Planning our Summer 2021 Trip to Yellowstone National Park
Stephanie and I have been in the thick of planning our summer 2021 camping trip to Yellowstone National Park. So we thought we would take you along for the ride on today’s episode of The RV Atlas! I tend to drive Stephanie bonkers planning our big trips because I vacillate and hesitate and act like Prince Hamlet. Perpetually unable to make a decision and creating chaos all around me. Stephanie is more precise and decisive and she has great track record for picking the right places and planning the right routes. So I basically bombard her with options and force her to decide. It’s a bit dysfunctional, but our track record for planning epic adventures out west is impeccable.
To listen to Stephanie and Jeremy discuss planning their big summer 2021 trip to Yellowstone National Park, click on the media player above, or subscribe to The RV Atlas wherever you get your podcasts!Our Late Summer Strategy For Heading West
When it comes to planning our big summer trips out west, we have settled into a pattern that we both love. Instead of taking our own RV out west, we fly in and rent an RV. Or we rent a car and stay in cabins or NPS lodges. We only have about 12 days for this Yellowstone trip, so driving out is not a viable option. That would mean too much time in the truck, and not enough time in the parks. We think that too many RV owners never get around to their bucket list trips because they are totally committed to their own RV’s and don’t have enough time to drive to many of the epic locations out west. So instead, they spend all of their vacation time closer to home.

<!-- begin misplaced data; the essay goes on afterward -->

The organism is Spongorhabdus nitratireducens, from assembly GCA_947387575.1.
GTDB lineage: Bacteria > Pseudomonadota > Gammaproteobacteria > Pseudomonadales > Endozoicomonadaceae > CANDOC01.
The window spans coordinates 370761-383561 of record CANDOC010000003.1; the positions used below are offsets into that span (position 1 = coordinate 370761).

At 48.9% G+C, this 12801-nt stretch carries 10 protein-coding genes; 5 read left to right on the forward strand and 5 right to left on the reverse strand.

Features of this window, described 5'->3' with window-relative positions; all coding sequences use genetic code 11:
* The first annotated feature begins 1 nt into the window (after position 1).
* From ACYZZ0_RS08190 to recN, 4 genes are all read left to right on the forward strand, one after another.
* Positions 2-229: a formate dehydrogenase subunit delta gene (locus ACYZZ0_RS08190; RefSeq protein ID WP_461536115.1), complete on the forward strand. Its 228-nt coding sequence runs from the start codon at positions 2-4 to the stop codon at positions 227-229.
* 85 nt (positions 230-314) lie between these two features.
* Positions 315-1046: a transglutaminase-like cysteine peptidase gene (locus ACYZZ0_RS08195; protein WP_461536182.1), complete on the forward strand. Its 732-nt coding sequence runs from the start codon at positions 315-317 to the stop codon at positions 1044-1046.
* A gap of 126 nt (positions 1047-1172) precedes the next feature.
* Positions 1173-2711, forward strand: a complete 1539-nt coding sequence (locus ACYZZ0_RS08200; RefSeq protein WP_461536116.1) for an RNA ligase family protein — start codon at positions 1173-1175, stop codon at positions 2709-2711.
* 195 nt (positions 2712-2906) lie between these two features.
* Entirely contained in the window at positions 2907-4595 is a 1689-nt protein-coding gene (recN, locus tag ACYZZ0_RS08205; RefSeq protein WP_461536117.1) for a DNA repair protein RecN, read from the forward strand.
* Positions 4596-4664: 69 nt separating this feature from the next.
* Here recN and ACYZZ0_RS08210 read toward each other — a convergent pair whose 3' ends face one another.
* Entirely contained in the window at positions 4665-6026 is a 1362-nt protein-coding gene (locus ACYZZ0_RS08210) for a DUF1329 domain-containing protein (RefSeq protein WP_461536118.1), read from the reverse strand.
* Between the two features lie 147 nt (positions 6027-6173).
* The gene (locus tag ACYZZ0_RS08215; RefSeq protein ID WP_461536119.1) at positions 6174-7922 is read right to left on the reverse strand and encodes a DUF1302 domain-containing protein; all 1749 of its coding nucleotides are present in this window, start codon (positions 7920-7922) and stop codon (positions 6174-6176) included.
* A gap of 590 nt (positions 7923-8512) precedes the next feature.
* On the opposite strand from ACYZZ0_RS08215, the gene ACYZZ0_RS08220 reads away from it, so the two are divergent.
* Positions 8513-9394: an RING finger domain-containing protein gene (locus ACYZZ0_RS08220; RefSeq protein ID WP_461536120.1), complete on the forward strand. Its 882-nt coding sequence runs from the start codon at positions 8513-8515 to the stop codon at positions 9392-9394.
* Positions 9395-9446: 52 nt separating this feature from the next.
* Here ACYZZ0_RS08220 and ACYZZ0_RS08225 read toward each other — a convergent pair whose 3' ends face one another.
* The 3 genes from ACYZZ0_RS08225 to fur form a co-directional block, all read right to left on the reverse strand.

Fly and camp trips have allowed us to see the PNW, South Dakota, and Glacier on our own timeframes and on our own terms. Staying in NPS Lodges, glamping tents, and cabins has been an incredibly experience that we wouldn’t trade for the world.
We have also fallen in love with traveling out west in late August and early September. Why? Because we find that many popular locations, like Mount Rushmore, are less crowded at that time. This is because so many kids are back in school. Our boys don’t start school until after Labor Day, and we are thankful that we can travel at a time when the weather is great and the summer crowds have thinned out a bit. We are taking this same approach for Yellowstone. Max and Theo have a baseball tournament that ends around August 21st. We have about 14 days before school starts, so why not do Yellowstone, right?Our Loop
So this year LORD WILLING we are flying into Jackson Hole and doing a loop—staying first at Grand Teton National Park, then West Yellowstone, East Yellowstone/Cody, and back to Jackson Hole. We are missing out on Devil’s Tower on this trip, but besides that, this loop looks perfect! We will have time to explore Grand Teton National Park, both sides of Yellowstone, and Cody and Jackson Hole. Sounds like a perfect 12 days to me.First Stop: Colter Bay Cabins